Tuesday, May 9, 2017

Is this a reasonable exam?

I struggle to set good exam questions. One wants to test knowledge and understanding in a way that is realistic within the constraints of students abilities and backgrounds.

I do not have a well-defined philosophy or approach, except for often recycling my old questions...
I think I do have a prejudice towards two goals.

A. Testing higher level skills [e.g. relating theory to experiment, putting things in context, ...] as much as specific technical knowledge [e.g. state Bloch's theorem or solve the Schrodinger equation for a charged particle in constant magnetic field].

B. Testing general and useful knowledge. For basic undergraduate courses [e.g. years 1 to 3] the question should be one that another faculty member could do, even if they have not taught the course. Sometimes, colleagues write questions that I cannot do. You have to have done the problem before, e.g. in a tutorial. We seeming to be testing whether someone has done this course, not "essential" knowledge.

However, I am not sure I really go anywhere near reaching these goals.
Here is a recent mid-semester exam I set for my solid state class of fourth-year undergraduates.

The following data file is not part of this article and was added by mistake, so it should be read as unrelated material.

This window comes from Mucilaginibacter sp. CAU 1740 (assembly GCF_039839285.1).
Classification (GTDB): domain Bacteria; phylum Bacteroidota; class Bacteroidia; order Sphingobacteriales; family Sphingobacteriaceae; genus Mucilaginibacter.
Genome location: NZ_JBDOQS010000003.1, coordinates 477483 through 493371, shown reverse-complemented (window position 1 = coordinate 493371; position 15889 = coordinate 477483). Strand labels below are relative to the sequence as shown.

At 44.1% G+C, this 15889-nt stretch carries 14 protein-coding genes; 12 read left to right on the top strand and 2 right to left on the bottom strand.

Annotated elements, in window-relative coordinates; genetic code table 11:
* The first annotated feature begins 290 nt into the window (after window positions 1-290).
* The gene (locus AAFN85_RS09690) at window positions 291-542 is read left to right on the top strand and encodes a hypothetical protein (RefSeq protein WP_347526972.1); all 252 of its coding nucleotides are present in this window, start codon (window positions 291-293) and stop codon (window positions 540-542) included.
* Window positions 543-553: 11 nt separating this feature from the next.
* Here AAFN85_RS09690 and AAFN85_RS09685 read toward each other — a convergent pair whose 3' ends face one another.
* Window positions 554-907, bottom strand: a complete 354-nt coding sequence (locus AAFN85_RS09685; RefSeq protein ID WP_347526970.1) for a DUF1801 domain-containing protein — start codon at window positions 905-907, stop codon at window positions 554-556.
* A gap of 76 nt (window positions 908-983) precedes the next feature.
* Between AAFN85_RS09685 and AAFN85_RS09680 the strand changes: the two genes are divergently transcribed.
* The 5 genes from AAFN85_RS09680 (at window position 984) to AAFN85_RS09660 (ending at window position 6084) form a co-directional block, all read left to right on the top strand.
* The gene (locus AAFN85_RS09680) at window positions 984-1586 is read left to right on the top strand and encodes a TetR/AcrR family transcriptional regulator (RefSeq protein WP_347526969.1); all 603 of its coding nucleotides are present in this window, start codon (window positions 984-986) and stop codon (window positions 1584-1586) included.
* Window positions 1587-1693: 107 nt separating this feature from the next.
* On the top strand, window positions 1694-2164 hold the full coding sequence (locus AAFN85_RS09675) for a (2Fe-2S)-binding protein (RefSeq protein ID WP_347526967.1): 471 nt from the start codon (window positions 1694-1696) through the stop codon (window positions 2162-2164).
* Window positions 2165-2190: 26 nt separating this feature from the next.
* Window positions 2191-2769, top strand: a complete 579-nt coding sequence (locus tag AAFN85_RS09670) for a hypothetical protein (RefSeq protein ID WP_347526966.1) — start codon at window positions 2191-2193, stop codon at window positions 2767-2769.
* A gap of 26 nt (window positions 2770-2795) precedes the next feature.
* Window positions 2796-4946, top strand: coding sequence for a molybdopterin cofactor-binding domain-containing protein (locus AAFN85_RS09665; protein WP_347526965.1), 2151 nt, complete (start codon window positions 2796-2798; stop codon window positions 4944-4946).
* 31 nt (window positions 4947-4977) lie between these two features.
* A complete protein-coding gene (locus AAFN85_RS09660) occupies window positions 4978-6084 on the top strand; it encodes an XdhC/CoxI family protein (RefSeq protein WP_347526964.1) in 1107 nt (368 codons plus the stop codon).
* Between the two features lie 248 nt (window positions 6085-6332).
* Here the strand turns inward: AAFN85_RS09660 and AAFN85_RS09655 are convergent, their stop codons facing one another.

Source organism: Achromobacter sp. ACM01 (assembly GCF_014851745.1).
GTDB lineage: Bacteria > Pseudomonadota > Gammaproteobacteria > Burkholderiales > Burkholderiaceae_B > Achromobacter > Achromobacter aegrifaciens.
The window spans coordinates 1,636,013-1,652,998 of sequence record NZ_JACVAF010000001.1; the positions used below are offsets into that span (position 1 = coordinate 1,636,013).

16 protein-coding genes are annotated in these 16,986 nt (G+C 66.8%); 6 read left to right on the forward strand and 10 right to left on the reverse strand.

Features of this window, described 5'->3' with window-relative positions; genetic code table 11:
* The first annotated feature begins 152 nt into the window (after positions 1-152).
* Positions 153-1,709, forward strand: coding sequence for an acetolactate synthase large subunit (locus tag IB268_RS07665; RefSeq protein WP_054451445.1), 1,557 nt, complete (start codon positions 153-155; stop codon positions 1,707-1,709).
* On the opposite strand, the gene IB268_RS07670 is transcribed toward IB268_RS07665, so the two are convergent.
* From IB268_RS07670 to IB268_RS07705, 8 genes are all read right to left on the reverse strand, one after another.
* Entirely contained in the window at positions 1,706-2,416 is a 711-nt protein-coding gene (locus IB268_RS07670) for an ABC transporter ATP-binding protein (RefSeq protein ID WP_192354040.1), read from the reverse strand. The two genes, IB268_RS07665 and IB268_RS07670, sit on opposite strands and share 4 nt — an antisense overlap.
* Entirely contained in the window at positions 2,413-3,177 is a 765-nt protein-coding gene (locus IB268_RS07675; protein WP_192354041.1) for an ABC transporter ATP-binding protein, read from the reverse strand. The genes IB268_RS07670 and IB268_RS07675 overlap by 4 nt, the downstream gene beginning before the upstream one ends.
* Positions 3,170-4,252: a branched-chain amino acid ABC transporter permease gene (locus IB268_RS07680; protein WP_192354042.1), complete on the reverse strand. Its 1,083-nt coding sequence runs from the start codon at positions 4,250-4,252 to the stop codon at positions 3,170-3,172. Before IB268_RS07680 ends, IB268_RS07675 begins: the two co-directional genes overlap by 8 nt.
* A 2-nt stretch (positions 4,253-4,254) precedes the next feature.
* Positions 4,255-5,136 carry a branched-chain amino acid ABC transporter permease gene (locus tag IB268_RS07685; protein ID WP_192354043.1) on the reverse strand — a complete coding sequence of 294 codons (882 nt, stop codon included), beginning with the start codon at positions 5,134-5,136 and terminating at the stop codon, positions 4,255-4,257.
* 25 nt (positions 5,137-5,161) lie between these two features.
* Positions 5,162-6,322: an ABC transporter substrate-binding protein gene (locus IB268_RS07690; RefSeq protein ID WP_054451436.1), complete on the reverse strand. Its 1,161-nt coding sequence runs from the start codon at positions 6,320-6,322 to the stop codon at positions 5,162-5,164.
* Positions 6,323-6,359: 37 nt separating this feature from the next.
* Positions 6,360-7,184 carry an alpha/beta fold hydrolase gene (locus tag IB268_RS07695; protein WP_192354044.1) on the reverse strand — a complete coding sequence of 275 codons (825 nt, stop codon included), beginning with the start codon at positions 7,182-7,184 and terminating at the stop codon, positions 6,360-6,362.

Is it reasonable?

How do you set exam questions?
Do you have a particular approach?


  1. Spinning this around, a good way for academics to make sure they are not losing valuable Physics knowledge and skills by being too specialised might be for them to occasionally solve undergraduate physics exams.
    On the note of what to write in exams, constructive alignment (see Wikipedia) suggests exams should be written at the start of the course to ensure that they do test the learning objectives for the course... Not sure how much help this is in practical terms.
    I really enjoy your blog, by the way! Thank you for posting so regularly.

  2. I think the exam is very reasonable. It tests understanding at the right level.

  3. Not knowing where to post this news in your great blog. Here is the funding from Zukenberg for " BioRxiv preprint server gets funding from Chan Zuckerberg Initiative"


    Will chemists and engineers follow this ?